Stunning set of ten Japanese Ya (arrow) Yumi hawk feather and reed arrows with gold gilt lacquer and iron tips. Once used to shoot long distances by long bow primarily before the main introduction of firearms by the Portuguese in 1543. The "no" (shaft of the arrows are made from yadake bamboo and can have different shapes – straight, or tapering, these being straight.
Typically they use bamboo from the Kanto area. This is for a purely practical reason: bamboo will not grow fast enough in a cold area and the joints are too close together, whereas in a warm area the bamboo grows too fast and the joints are too far apart. Kanto's moderate climate allows the joints to be a perfect distance apart.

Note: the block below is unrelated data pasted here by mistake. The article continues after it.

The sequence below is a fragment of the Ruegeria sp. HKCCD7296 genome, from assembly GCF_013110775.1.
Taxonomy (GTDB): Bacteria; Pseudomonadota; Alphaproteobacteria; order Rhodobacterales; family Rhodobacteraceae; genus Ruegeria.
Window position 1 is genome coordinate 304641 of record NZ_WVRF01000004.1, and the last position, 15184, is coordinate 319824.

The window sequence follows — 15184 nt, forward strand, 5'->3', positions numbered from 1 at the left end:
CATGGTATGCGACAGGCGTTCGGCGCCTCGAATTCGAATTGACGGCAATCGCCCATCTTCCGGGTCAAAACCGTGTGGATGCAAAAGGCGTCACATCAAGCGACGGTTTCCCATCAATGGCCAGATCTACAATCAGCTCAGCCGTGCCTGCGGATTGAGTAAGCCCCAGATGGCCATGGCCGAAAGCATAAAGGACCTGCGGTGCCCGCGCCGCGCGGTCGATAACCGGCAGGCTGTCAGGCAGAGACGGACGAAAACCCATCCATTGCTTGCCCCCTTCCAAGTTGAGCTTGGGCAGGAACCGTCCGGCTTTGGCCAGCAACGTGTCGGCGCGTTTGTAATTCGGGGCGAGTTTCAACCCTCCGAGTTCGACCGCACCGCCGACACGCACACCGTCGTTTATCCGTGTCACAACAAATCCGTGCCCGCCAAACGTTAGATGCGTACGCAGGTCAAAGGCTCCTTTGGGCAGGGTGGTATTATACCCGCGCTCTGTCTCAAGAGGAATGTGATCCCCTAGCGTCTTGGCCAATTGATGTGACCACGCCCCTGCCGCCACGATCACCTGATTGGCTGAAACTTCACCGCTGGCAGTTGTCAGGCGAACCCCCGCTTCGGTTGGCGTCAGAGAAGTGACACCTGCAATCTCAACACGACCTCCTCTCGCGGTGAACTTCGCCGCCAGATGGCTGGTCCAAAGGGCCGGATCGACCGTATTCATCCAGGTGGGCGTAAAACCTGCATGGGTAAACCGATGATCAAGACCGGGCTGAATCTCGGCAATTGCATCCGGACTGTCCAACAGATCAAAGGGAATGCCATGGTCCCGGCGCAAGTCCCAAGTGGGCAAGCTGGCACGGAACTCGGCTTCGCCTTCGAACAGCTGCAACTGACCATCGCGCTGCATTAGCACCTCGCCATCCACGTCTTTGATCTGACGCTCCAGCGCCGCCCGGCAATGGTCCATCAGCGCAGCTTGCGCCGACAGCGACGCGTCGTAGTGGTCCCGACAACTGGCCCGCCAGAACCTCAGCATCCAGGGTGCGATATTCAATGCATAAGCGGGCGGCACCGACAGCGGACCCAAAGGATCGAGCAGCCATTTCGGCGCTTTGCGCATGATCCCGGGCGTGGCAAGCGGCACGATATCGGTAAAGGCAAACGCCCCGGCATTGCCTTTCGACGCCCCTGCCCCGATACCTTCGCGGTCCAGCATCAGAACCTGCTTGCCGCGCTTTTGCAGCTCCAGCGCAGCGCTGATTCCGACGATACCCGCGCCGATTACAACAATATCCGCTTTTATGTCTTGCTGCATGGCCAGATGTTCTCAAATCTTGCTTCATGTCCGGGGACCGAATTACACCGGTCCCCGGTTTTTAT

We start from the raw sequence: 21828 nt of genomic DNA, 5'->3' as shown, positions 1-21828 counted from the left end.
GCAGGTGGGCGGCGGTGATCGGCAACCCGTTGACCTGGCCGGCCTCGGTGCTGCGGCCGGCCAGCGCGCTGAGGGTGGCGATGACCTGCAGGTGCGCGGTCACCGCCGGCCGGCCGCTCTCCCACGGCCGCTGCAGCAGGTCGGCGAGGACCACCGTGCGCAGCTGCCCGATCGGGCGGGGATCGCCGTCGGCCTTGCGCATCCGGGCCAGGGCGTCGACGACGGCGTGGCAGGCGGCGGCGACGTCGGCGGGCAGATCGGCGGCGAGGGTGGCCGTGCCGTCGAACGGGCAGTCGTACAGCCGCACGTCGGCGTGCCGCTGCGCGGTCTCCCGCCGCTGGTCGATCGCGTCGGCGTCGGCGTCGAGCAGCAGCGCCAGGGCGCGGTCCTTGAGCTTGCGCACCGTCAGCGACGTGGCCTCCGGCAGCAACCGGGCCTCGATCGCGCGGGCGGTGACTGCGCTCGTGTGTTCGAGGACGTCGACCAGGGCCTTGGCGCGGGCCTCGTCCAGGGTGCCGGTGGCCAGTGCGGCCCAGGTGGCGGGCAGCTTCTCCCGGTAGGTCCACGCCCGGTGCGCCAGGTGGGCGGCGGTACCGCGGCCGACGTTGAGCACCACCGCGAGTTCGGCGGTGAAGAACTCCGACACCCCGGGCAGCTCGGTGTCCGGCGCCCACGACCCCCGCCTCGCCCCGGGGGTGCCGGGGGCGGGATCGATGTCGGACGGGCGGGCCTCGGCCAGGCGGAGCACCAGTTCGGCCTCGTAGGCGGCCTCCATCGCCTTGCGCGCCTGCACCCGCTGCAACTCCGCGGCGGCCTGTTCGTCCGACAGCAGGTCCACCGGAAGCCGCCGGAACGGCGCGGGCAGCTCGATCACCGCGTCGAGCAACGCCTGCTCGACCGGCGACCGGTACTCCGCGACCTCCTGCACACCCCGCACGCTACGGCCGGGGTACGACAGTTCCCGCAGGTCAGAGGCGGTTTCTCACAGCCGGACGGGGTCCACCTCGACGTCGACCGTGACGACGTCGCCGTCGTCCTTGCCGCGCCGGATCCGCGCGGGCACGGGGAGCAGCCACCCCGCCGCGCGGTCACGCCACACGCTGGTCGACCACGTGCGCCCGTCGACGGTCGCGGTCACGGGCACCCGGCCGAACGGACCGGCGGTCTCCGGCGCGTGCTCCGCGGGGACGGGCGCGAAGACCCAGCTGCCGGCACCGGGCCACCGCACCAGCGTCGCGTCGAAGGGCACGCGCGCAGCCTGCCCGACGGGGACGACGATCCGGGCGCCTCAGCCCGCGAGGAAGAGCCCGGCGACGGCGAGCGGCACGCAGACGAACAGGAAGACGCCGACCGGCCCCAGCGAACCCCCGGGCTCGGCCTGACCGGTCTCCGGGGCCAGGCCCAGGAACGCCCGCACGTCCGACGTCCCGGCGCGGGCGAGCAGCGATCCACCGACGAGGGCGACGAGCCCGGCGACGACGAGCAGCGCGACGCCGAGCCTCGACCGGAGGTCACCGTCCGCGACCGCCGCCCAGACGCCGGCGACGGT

Presented in a splayed fan on antiqued bronze plates and armature wire bases.
Meiji Period 19th Century
Dimensions: 35" L (arrow from tip), 27" x 4 1/2" on splayed fan display